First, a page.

O'Brian's much-beloved protagonist Jack Aubrey declares in "Post Captain", "How much better a man feels when he is mixed with halibut and leg of mutton and roebuck". So what better way to celebrate the joys of the acclaimed Aubrey/Maturin series than with his long-awaited cookbook, filled with recipes for the food and drink that so often ...
O'Brian's much-beloved protagonist Jack Aubrey declares in "Post Captain", "How much better a man feels when he is mixed with halibut and leg of mutton and roebuck". So what better way to celebrate the joys of the acclaimed Aubrey/Maturin series than with his long-awaited cookbook, filled with recipes for the food and drink that so often complement Jack and Stephen's travels? Drawings.
Very Good in Very Good jacket. Hardcover. More than a cookbook, it"s a window into the past containing recipes for such 18th century dishes as Lobscouse, Skilly Galee, Burgoo and Boiled Baby. A wonderful gastronomic companion to the novels of Patrick O"Brian, who has written the forward. 304 pages.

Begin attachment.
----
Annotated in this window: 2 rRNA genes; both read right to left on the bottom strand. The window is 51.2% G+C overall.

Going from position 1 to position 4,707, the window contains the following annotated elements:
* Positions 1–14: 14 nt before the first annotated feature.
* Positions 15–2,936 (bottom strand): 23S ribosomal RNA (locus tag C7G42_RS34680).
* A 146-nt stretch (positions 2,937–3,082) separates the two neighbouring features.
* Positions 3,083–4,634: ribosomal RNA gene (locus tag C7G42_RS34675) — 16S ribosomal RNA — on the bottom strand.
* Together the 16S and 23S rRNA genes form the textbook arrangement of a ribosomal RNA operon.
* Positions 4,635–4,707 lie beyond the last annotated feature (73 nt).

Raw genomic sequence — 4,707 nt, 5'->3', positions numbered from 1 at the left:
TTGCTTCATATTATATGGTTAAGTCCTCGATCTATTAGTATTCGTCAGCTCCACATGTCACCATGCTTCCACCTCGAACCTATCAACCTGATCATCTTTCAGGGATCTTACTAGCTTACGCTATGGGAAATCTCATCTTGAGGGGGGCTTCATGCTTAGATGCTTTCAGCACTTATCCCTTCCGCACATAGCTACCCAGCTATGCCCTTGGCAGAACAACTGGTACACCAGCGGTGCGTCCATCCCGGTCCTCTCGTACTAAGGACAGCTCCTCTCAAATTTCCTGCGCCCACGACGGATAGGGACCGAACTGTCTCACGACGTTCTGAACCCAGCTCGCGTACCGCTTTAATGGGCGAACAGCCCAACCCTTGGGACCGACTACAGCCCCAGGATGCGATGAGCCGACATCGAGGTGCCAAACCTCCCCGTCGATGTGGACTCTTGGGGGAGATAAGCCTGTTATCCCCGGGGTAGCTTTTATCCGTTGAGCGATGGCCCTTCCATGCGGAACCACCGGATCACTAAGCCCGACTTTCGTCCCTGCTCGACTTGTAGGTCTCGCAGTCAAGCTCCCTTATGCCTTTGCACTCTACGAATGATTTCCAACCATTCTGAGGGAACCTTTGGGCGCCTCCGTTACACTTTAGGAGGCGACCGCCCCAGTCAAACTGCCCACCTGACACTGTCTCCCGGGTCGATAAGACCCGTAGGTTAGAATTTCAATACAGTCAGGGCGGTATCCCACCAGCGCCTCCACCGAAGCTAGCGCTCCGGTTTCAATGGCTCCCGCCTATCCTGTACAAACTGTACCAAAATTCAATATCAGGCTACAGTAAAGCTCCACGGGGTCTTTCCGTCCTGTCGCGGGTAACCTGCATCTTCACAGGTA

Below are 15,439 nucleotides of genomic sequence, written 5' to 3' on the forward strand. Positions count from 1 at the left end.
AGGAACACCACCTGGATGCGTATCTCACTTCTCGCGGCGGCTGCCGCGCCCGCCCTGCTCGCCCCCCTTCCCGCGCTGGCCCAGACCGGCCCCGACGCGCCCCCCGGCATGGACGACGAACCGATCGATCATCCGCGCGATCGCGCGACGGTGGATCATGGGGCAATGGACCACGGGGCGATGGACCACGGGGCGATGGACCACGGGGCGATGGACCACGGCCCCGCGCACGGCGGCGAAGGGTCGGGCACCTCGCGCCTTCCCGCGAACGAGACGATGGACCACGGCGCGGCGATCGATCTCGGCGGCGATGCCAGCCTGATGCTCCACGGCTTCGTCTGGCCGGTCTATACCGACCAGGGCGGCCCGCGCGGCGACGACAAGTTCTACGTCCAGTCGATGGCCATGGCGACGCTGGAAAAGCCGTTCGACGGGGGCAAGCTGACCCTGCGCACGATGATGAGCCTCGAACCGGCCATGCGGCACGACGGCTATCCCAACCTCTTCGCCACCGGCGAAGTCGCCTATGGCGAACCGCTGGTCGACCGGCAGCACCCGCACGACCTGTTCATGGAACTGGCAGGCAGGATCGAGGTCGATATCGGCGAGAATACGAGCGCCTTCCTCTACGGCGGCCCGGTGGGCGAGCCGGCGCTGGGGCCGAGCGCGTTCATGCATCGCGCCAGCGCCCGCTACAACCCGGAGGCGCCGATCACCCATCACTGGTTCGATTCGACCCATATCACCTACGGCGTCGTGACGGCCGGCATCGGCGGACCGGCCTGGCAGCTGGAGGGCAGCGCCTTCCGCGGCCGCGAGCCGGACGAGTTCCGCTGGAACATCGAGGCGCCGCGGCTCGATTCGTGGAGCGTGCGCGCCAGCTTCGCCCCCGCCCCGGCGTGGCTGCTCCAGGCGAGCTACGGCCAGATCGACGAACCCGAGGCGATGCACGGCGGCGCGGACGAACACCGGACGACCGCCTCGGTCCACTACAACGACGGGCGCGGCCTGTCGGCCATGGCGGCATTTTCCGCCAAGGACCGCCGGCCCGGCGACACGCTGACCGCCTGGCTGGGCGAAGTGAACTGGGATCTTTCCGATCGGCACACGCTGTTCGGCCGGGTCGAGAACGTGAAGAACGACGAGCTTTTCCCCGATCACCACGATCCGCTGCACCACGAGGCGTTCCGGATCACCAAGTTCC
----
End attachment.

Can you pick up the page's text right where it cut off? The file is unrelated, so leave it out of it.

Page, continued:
Publishers Weekly, 1997-10-06 Patrick O'Brian fans hungering for another installment in his nautical adventure series can tide themselves over with this splendid cookbook, an affectionate tribute to his Jack Aubrey/Stephen Maturin historical novels. With lively wit and keen ear for the wonderfulæand wonderfully awfulænames of foods, the mother-and-daughter authors serve up authentic dishes from the 18th and 19th centuries, some of which you might actually want to eat (A Nice Loin of Weal) and others that you wouldn't (Boiled Shit, which is what a marooned sailor drinks when the only rainwater on a desert island is a puddle the gulls have used as a loo). The book is graced with erudite bits of naval and gastronomical history, as well as frequent quotes from O'Brian's stories. Aubrey/Maturin fans will recognize such delicacies as Soused Hog's Face, Veal and Ham Pie, Lobscouse (a sort of hash) and, of course, Toasted Cheese, a standby of Preserved Killick, the shrewish ship's steward. There's a full complement of puddings, including Treacle-Dowdy, Spotted Dog and the disconcertingly named Boiled Baby. Grossman and Thomas faithfully, not to say intrepidly, re-created each dish in their own kitchens and deserve a hearty cheer for their efforts, including the noxious task of cooking "millers," a euphemism for rats, in onion sauce. Deftly researched and written in prose nearly as funny as O'Brian's own, the book is as informative as it is enjoyable. Foreword by Patrick O'Brian; bibliography. (Nov.)
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